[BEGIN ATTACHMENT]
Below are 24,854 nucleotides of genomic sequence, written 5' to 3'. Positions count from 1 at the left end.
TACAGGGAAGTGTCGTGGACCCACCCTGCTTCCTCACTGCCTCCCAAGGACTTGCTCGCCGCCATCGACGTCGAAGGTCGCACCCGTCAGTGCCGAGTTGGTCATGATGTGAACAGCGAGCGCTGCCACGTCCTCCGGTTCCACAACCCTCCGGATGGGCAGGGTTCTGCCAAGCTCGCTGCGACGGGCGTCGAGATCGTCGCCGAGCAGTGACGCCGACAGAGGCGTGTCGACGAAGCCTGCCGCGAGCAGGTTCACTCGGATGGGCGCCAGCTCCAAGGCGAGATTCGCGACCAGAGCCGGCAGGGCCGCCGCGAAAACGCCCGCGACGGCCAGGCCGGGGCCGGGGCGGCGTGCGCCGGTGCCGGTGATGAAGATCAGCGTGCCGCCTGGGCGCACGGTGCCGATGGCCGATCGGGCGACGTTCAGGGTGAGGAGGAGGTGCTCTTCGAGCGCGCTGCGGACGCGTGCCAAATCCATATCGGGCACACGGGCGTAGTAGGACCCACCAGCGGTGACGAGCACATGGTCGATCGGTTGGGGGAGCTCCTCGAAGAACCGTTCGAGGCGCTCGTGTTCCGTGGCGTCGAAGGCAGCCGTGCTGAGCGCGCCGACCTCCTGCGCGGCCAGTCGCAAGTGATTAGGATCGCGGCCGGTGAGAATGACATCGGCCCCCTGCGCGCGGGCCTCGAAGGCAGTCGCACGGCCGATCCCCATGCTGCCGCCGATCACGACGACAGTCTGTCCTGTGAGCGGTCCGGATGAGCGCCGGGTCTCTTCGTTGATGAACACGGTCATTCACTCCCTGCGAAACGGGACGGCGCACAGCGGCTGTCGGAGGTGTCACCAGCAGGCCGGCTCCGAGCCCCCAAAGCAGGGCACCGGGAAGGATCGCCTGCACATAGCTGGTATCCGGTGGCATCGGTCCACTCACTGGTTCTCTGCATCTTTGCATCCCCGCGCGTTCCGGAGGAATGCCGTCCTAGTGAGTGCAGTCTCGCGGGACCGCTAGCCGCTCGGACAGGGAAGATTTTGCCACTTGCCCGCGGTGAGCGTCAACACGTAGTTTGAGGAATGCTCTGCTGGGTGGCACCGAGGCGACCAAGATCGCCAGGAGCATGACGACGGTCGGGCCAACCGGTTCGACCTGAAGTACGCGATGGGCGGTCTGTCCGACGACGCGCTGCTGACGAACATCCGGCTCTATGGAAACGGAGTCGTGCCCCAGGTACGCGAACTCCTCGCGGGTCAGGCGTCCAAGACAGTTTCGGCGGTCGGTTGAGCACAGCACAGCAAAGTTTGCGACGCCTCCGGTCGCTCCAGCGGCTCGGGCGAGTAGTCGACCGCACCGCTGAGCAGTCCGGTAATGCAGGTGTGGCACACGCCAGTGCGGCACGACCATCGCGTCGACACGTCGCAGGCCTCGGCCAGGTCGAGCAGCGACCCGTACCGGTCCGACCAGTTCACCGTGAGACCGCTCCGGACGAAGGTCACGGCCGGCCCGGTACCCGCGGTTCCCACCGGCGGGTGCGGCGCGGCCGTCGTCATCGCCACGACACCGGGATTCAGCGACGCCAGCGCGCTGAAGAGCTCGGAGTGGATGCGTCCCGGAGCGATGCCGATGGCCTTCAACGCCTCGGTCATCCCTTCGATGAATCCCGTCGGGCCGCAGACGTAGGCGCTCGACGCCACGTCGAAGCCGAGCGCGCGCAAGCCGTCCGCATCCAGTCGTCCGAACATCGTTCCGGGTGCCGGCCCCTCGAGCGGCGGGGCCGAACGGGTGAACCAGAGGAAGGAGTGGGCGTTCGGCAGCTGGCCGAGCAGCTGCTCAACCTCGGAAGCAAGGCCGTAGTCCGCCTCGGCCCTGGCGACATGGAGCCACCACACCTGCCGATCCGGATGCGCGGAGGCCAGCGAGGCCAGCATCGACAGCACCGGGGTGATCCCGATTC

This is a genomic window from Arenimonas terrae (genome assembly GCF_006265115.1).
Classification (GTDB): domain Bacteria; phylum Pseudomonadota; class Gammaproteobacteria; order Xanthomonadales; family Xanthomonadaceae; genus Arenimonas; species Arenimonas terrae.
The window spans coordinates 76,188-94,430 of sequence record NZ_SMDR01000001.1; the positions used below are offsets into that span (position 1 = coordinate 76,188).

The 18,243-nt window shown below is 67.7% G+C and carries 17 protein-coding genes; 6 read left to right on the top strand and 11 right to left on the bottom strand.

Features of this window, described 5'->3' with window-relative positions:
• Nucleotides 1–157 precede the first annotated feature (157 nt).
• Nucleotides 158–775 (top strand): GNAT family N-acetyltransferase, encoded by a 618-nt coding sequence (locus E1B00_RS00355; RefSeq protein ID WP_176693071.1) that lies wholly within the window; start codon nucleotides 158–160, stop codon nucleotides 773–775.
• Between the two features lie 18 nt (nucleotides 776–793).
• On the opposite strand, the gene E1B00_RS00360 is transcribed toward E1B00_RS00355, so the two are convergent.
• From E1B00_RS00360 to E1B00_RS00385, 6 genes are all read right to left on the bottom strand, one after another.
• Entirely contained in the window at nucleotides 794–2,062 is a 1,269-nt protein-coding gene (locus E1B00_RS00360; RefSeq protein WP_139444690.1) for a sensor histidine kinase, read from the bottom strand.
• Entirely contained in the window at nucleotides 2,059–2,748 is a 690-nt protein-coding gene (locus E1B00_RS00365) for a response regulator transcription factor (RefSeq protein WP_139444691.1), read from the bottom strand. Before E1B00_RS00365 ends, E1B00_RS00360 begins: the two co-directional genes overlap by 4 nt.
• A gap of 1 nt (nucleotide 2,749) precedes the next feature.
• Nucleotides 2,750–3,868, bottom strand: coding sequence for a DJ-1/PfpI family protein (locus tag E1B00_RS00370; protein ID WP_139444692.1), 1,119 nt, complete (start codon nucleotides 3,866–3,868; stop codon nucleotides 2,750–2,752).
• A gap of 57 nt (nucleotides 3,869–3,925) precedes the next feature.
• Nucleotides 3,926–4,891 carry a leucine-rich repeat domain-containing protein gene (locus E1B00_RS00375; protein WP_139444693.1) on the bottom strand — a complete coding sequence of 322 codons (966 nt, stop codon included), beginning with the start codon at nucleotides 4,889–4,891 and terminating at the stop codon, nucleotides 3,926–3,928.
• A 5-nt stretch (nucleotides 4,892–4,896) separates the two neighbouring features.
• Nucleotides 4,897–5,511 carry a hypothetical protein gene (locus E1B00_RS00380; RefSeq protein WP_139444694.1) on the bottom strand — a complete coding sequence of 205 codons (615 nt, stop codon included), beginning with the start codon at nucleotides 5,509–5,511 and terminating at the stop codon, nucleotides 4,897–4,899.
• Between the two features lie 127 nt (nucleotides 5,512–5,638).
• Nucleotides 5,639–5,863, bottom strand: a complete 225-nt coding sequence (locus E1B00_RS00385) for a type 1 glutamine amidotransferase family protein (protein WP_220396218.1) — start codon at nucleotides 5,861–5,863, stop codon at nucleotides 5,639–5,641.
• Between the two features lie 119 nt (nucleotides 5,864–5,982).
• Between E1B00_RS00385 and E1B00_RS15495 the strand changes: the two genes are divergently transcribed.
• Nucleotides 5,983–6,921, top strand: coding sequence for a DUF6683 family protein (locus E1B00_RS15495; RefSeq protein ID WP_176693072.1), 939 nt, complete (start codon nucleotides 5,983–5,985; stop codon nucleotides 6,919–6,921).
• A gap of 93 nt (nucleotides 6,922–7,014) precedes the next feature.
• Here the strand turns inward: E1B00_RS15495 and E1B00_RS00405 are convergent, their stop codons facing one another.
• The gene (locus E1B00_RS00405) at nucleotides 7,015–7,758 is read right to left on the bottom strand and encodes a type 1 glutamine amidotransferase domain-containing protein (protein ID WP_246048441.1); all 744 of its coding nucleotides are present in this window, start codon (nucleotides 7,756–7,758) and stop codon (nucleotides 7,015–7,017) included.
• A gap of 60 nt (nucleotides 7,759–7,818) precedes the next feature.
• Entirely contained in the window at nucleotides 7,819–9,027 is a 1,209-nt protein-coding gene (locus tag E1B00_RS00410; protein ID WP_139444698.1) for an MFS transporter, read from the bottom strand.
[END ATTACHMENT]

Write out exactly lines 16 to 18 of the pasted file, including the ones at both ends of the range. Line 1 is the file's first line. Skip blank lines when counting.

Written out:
• Nucleotides 2,750–3,868, bottom strand: coding sequence for a DJ-1/PfpI family protein (locus tag E1B00_RS00370; protein ID WP_139444692.1), 1,119 nt, complete (start codon nucleotides 3,866–3,868; stop codon nucleotides 2,750–2,752).
• A gap of 57 nt (nucleotides 3,869–3,925) precedes the next feature.
• Nucleotides 3,926–4,891 carry a leucine-rich repeat domain-containing protein gene (locus E1B00_RS00375; protein WP_139444693.1) on the bottom strand — a complete coding sequence of 322 codons (966 nt, stop codon included), beginning with the start codon at nucleotides 4,889–4,891 and terminating at the stop codon, nucleotides 3,926–3,928.